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DuPont Posts $605M Quarter Loss

October 21, 1998

WILMINGTON, Del. (AP) _ DuPont reported a $605 million third-quarter loss that the chemical and life sciences company attributed mainly to its buyout of Merck’s interest in a joint pharmaceutical venture.

DuPont reported a net loss of 54 cents a share compared to a loss of $17 million, or 2 cents a share, for the third quarter of 1997. The loss included a $1.21 charge per share for one-time items, of which 74 cents was attributed to the Merck buyout.

Without the $1.21 charge, Dupont would have reported earnings of 67 cents a share. Before one-time costs, DuPont posted profits in the third quarter of 1997 of 85 cents a share.

Investors showed their displeasure with the report by pushing down DuPont’s shares $2.62 1/2 or 4 percent to $61.56 1/4 in afternoon trading on the New York Stock Exchange.

Months before the quarterly report, DuPont president and chief executive officer Charles O. Holliday had warned investors that lower oil prices and the Asian financial crisis would continue to hurt the company.

For the nine months ended Sept. 30, DuPont had income of $1.3 billion, down significantly from the $2.1 billion in income reported at the same time last year.

``The combination of lower demand from weakening global economies, lower oil prices and the negative impact of a strong U.S. dollar on selling prices resulted in a decline from record third quarter earnings last year,″ Holliday said.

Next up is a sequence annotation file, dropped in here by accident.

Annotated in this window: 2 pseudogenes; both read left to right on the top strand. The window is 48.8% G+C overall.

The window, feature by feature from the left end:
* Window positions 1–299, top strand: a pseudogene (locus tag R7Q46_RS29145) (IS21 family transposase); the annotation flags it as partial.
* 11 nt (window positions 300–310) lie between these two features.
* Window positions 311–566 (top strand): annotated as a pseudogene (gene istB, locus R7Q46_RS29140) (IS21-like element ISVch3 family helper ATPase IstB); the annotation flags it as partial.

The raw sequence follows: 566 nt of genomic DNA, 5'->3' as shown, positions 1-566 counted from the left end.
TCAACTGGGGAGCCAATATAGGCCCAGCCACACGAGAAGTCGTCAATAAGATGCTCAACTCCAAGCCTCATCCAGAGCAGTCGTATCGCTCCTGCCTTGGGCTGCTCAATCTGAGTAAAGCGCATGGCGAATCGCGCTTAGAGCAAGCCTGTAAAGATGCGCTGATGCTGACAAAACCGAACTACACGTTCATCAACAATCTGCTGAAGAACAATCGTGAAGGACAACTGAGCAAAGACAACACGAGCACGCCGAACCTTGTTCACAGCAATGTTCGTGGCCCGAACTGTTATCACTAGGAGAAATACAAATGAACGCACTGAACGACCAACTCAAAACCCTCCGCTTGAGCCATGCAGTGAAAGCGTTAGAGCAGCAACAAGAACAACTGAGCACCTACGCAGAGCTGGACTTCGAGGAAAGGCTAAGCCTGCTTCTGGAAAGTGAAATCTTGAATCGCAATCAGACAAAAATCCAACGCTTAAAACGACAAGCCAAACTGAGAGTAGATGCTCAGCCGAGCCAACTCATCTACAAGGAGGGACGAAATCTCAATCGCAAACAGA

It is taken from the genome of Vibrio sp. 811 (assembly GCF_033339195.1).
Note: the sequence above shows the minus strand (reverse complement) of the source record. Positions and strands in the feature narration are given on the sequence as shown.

DuPont is preparing the largest-ever initial public offering for Conoco, its petroleum subsidiary, and reported Conoco results in the third-quarter as discontinued operations.

Conoco reported profits of $160 million, or 14 cents per share, down from $256 million, or 22 cents a share last year.

DuPont is in the middle of a major change in focus, splitting off Conoco and concentrating on life sciences, particularly agriculture products and pharmaceuticals.

The charges incurred by the company in the third quarter included a $1.3 billion buyout of Merck’s interest in the DuPont-Merck Pharmaceutical Co., a joint venture that included the launch of the Sustiva AIDS drug.

In addition, the company took a charge of $141 million associated with the purchase of Imperial Chemical Industries’s polyester business, and a $850 million charge in conjunction with DuPont’s acquisition of a 20 percent interest in Pioneer Hi-Bred International Inc.

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